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“Kölle, Alaaf!”


It is a quiet and normal day at the St. Joseph Secondary School in Ballybunion. At first nothing seems out of the ordinary; that is until you see a panda running through the hallway! Fear not however, it’s only the German teaching assistant; she sings loud songs in the classroom with her students, dances and throws candy at them. Even the staff members are confused and do not know why she is in costume today, but her students already know it. The Germans celebrate the Cologne Carnival at the moment – the biggest festival in the Rhineland!

The Cologne Carnival has a long tradition in Germany. It is the last festival before Lent, the period in which it was not allowed to eat meat, fat, milk or cheese. So naturally before going into difficult time they had to have one last celebration before fasting. Carnival (or as the Germans call it “the fifth season”) – begins at the 11th of November at 11.11am. On the Thursday before the beginning of Lent the foolish people receive the key of the city and will rule until the following Tuesday during this time in Cologne rules an “exceptional-state“ (Ausnahmezustand).

The people wear elaborate costumes and people who do not get into the Carnival spirit by choice may be costumed against their will!
The highlight of the Carnival in Cologne is the „Rosenmontagszug“. This parade lasts 6 hours and over 1,000,000 people come to see it every year while they dance and sing loudly to the music. Homemade floats drive through the streets – often decorated with political banners. From the top of these floats men, women and children throw altogether 150 tons of candy into the crowd. However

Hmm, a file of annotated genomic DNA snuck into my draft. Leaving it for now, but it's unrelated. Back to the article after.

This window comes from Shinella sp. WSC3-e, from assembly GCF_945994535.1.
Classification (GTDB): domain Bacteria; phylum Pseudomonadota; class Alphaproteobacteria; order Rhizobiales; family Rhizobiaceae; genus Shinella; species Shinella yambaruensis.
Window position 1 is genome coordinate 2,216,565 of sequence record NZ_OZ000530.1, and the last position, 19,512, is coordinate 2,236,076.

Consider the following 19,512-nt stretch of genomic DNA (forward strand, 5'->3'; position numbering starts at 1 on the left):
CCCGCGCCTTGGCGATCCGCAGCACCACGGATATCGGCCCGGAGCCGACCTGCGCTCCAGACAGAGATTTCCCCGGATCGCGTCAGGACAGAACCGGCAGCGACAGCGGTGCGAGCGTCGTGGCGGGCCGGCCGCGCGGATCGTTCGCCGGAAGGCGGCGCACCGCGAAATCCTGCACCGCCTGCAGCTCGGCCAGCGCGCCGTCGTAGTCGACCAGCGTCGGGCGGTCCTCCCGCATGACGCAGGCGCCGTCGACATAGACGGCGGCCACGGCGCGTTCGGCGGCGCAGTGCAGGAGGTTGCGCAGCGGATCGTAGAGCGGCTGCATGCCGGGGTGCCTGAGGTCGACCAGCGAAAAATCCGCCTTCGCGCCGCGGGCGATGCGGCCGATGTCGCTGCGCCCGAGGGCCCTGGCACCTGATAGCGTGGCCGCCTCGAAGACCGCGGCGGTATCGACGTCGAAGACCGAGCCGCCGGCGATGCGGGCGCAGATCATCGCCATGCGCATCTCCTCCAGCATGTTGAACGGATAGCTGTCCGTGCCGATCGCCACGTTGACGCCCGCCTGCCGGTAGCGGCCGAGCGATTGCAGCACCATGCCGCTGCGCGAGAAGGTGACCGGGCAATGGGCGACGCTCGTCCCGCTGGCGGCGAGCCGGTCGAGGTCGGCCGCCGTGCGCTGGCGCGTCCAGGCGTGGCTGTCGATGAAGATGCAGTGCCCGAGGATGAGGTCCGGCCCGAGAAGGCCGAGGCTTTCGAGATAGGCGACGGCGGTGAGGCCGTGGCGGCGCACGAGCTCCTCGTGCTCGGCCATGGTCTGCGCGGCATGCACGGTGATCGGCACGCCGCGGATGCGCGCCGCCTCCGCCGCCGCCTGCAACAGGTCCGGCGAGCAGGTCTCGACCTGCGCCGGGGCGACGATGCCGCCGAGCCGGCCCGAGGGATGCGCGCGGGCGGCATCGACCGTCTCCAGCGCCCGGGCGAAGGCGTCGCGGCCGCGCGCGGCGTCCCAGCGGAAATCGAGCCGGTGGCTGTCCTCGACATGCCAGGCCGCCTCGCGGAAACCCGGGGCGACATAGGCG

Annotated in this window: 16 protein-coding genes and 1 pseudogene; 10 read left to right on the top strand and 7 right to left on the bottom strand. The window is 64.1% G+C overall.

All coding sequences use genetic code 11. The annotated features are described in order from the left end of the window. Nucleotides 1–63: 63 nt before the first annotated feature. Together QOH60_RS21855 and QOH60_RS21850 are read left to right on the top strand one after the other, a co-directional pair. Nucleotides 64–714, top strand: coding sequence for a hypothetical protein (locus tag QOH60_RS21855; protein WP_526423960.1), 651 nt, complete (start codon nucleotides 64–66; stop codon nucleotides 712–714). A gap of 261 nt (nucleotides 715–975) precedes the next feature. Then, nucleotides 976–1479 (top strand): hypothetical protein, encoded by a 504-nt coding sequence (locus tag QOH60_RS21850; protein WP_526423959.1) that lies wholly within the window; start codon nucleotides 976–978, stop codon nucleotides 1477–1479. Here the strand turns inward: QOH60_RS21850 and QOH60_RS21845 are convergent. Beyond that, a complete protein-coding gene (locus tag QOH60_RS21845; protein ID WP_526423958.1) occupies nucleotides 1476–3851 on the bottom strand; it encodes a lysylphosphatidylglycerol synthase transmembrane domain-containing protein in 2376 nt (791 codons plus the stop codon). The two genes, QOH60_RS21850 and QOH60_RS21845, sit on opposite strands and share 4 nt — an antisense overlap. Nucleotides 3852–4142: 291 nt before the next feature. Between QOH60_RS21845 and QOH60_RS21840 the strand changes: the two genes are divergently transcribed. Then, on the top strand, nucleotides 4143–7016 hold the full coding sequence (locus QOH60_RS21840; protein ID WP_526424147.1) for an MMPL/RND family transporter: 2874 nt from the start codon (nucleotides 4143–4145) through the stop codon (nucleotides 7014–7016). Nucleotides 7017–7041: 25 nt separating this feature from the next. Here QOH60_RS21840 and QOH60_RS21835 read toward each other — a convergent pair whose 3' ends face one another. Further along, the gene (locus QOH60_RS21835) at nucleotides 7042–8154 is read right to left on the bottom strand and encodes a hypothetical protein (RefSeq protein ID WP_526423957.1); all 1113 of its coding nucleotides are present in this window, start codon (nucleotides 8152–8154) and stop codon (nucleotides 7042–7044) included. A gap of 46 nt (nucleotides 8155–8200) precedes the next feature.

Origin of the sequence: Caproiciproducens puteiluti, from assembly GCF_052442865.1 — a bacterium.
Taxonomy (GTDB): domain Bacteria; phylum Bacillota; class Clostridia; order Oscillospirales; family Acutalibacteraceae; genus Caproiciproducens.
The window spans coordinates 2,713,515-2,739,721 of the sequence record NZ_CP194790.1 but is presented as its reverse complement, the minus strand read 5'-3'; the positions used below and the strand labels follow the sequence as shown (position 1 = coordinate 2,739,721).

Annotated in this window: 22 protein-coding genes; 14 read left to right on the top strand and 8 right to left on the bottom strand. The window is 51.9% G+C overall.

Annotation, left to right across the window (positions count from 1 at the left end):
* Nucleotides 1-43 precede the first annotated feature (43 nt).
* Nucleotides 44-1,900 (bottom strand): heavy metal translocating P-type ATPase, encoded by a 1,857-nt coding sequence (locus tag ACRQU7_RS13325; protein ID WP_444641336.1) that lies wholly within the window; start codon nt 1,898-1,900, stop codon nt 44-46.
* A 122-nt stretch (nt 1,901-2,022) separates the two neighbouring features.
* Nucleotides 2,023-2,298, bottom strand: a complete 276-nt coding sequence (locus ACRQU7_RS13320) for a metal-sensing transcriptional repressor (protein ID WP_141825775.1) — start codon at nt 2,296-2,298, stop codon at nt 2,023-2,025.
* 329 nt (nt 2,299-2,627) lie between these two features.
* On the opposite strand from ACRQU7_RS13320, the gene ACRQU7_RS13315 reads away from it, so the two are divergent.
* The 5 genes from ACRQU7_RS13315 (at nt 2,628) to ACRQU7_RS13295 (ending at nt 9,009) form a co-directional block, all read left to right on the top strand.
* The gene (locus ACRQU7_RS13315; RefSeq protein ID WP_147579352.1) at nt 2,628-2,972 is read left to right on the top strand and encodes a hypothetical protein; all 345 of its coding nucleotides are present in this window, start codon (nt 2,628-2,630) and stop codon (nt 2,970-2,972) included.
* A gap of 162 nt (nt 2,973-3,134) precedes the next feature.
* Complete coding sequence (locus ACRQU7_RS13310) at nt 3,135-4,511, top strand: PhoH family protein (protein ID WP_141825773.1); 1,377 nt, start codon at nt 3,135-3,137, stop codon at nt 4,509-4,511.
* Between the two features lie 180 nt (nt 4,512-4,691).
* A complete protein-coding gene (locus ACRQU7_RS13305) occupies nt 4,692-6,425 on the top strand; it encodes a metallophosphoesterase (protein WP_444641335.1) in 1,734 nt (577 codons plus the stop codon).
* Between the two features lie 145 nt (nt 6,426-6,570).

you can only receive candy if you know the „Cologne battle cry“: “Kölle, Alaaf!” (long live cologne).

But when in cologne you must also take care – and never say the battle cry of Düsseldorf “Helau” … because then they could throw old candy directly to your head. So in conclusion, it does not take much to experience the Cologne carnival: cheerfulness, a funny
costume, a bag for your sweets and an umbrella – not because it might rain – no! But to protect your head from the shower of candy thrown from the parade!

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Science is alive in Ballybunion


“The important thing is not to stop questioning. Curiosity has its own reason for existing.”

On the 6 of May, three first year students from St. Joseph’s Secondary School, Ballybunion took part in the inaugural hosting of Scifest in the Institute of Technology Tralee. Scifest is a local one-day science fair held in a number of Institute of Technologies around the country.
Scifest aims to encourage a love of science through an investigative approach to learning and to provide an opportunity for students to display their scientific discoveries. Sinead Breen, Kitty Nolan and Louise Lalor submitted a project entitled “Mother Nature’s Moisturiser”, a project investigating the moisturising properties of seaweed. The project was a collaborative effort between the Art and Science Departments in St. Joseph’s. Louise, under the guidance of Ms. Anna Nealon, provided beautiful illustrations of the seaweed investigated. Sinead and Kitty worked with Ms. Elaine O Connell on the experimental investigation.

The students were commended on the day for their beautiful presentation and were congratulated on their efforts. The students received the award for the best Life Sciences Category and were truly delighted. The victory in Tralee has spurred a huge interest in the school and the supporting students who travelled to the I.T. on the day are eager to enter the competition next year. Sinead, Kitty and Louise now turn their attention to preparing for the Young Scientist Competition early in 2010. With an ocean of inspiration surrounding the students in Ballybunion it is with the words of the great scientists such as Einstein that they continue: “The important thing is not to stop questioning. Curiosity has its own reason for existing.”